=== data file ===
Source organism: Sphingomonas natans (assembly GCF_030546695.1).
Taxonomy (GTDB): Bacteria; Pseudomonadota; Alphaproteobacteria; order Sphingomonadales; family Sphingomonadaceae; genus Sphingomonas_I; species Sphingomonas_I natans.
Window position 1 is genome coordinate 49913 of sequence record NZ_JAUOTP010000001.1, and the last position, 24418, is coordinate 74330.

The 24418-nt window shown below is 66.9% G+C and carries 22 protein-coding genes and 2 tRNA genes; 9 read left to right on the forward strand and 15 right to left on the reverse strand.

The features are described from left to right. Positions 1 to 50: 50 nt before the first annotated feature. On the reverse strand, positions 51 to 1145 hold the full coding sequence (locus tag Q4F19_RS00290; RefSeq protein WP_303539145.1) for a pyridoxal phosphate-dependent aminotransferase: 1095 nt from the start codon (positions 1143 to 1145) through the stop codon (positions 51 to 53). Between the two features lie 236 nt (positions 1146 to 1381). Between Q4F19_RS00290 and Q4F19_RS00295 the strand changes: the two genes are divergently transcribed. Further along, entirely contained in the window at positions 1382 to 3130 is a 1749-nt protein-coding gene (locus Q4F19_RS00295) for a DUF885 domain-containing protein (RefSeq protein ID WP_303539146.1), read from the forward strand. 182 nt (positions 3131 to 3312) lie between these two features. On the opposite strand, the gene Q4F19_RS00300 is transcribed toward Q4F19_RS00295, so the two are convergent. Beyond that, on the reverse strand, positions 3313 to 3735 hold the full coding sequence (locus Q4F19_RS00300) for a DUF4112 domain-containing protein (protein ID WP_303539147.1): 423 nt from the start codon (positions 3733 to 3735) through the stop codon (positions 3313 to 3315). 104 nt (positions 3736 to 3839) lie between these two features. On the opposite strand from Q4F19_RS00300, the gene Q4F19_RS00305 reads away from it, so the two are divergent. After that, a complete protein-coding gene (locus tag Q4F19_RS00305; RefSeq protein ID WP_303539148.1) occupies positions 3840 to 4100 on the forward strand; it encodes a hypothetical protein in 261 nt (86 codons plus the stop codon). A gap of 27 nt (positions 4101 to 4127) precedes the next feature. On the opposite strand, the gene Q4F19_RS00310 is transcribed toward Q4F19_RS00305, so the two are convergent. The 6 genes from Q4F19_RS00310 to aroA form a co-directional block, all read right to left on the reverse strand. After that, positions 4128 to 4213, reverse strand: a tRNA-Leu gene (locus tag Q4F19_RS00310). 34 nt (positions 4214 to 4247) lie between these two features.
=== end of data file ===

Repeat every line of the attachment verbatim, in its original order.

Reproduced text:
Source organism: Sphingomonas natans (assembly GCF_030546695.1).
Taxonomy (GTDB): Bacteria; Pseudomonadota; Alphaproteobacteria; order Sphingomonadales; family Sphingomonadaceae; genus Sphingomonas_I; species Sphingomonas_I natans.
Window position 1 is genome coordinate 49913 of sequence record NZ_JAUOTP010000001.1, and the last position, 24418, is coordinate 74330.

The 24418-nt window shown below is 66.9% G+C and carries 22 protein-coding genes and 2 tRNA genes; 9 read left to right on the forward strand and 15 right to left on the reverse strand.

The features are described from left to right. Positions 1 to 50: 50 nt before the first annotated feature. On the reverse strand, positions 51 to 1145 hold the full coding sequence (locus tag Q4F19_RS00290; RefSeq protein WP_303539145.1) for a pyridoxal phosphate-dependent aminotransferase: 1095 nt from the start codon (positions 1143 to 1145) through the stop codon (positions 51 to 53). Between the two features lie 236 nt (positions 1146 to 1381). Between Q4F19_RS00290 and Q4F19_RS00295 the strand changes: the two genes are divergently transcribed. Further along, entirely contained in the window at positions 1382 to 3130 is a 1749-nt protein-coding gene (locus Q4F19_RS00295) for a DUF885 domain-containing protein (RefSeq protein ID WP_303539146.1), read from the forward strand. 182 nt (positions 3131 to 3312) lie between these two features. On the opposite strand, the gene Q4F19_RS00300 is transcribed toward Q4F19_RS00295, so the two are convergent. Beyond that, on the reverse strand, positions 3313 to 3735 hold the full coding sequence (locus Q4F19_RS00300) for a DUF4112 domain-containing protein (protein ID WP_303539147.1): 423 nt from the start codon (positions 3733 to 3735) through the stop codon (positions 3313 to 3315). 104 nt (positions 3736 to 3839) lie between these two features. On the opposite strand from Q4F19_RS00300, the gene Q4F19_RS00305 reads away from it, so the two are divergent. After that, a complete protein-coding gene (locus tag Q4F19_RS00305; RefSeq protein ID WP_303539148.1) occupies positions 3840 to 4100 on the forward strand; it encodes a hypothetical protein in 261 nt (86 codons plus the stop codon). A gap of 27 nt (positions 4101 to 4127) precedes the next feature. On the opposite strand, the gene Q4F19_RS00310 is transcribed toward Q4F19_RS00305, so the two are convergent. The 6 genes from Q4F19_RS00310 to aroA form a co-directional block, all read right to left on the reverse strand. After that, positions 4128 to 4213, reverse strand: a tRNA-Leu gene (locus tag Q4F19_RS00310). 34 nt (positions 4214 to 4247) lie between these two features.